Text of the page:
Agriculture -- Arizona; Citrus fruits -- Arizona; Lemon -- Arizona; Lemon -- Diseases
Series/Report no.:
AZ1303; Series P-133
Sponsors:
Arizona Citrus Research Council

Full metadata record

DC FieldValue Language
dc.titleBiology and Control of Lemon Tree Wood Rot Diseasesen_US
dc.contributor.authorMatheron, Michael E.en_US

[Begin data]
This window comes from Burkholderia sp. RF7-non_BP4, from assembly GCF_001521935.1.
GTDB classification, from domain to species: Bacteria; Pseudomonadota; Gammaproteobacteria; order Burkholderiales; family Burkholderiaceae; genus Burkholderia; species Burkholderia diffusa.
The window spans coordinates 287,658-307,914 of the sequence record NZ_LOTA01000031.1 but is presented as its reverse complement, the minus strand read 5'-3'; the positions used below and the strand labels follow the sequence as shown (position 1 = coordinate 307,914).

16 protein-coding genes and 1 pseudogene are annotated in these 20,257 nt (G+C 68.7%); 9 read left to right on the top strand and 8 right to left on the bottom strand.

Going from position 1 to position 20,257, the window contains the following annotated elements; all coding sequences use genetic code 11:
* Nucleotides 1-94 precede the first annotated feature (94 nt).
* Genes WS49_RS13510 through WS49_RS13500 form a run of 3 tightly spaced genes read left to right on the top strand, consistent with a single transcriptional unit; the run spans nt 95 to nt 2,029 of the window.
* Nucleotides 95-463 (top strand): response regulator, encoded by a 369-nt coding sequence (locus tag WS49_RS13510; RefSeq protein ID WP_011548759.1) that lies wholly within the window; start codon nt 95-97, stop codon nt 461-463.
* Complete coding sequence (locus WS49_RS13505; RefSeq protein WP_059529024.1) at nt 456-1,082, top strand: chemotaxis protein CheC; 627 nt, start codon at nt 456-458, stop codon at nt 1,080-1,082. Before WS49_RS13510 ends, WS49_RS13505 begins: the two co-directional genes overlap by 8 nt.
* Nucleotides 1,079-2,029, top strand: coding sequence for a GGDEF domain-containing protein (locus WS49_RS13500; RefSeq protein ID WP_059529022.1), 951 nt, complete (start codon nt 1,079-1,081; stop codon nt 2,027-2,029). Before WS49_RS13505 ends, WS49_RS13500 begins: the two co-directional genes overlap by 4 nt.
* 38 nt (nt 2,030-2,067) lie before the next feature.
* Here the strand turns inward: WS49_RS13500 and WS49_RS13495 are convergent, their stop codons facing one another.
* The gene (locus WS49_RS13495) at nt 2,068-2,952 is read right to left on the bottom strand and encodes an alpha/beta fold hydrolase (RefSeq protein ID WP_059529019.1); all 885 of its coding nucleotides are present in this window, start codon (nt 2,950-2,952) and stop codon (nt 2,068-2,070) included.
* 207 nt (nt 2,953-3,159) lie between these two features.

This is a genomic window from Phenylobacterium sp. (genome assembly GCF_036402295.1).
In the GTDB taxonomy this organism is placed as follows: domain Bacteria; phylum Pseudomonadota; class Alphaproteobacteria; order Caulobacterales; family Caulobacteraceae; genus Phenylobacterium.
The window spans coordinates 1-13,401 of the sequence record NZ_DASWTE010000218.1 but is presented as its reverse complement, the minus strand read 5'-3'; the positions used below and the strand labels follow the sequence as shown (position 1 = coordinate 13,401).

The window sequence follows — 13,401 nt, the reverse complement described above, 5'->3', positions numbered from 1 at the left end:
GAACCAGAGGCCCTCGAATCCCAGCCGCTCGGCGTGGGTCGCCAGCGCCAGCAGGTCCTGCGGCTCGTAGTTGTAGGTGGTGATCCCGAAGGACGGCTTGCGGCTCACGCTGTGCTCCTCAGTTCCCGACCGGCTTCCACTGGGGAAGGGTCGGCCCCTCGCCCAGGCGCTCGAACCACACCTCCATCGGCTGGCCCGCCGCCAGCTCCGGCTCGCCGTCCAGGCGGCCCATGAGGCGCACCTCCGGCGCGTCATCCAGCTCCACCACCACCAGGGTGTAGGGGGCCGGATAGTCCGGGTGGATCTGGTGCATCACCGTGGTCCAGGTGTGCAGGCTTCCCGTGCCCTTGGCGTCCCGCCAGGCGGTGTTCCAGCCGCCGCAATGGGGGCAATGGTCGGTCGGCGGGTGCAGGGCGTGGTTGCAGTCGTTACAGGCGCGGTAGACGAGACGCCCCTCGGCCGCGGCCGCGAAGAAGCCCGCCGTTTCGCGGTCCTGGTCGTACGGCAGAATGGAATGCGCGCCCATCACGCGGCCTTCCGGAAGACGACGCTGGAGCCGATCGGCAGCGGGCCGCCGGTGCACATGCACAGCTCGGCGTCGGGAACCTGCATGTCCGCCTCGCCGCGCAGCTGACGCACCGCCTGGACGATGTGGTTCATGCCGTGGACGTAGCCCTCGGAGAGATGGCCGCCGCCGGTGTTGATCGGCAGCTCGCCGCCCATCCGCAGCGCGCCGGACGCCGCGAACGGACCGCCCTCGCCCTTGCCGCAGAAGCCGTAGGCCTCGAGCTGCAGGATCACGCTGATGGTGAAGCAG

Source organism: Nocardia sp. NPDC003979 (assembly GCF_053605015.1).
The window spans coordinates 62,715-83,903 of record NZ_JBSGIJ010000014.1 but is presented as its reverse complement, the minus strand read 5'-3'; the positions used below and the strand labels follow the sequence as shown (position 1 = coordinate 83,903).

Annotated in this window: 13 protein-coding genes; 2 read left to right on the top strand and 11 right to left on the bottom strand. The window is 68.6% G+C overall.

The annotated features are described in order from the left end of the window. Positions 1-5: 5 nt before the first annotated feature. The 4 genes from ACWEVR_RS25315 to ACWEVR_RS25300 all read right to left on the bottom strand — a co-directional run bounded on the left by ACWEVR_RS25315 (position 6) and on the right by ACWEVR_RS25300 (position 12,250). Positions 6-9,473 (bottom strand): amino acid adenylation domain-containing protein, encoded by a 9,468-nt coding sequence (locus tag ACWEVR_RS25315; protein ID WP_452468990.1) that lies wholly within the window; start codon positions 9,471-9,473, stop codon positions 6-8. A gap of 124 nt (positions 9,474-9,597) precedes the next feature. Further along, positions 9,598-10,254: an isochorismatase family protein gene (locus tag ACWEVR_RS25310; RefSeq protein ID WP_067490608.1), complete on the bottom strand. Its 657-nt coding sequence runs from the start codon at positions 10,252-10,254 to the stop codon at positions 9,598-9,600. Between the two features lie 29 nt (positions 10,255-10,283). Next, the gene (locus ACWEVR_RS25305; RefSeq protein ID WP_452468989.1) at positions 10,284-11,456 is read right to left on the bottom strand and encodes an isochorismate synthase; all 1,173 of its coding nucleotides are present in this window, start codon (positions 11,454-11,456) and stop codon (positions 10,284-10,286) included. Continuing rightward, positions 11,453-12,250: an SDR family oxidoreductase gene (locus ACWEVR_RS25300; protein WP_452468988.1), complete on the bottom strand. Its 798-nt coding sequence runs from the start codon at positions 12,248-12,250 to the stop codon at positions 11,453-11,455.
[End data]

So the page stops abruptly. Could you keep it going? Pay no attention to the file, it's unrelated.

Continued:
dc.contributor.authorPorchas, Martinen_US
dc.contributor.departmentUniversity of Arizona, Yuma Agricultural Center, Yuma, AZen_US
dc.date.issued2002-11-
dc.publisherCollege of Agriculture, University of Arizona (Tucson, AZ)en_US
dc.identifier.journalCitrus and Deciduous Fruit and Nut Research Reporten_US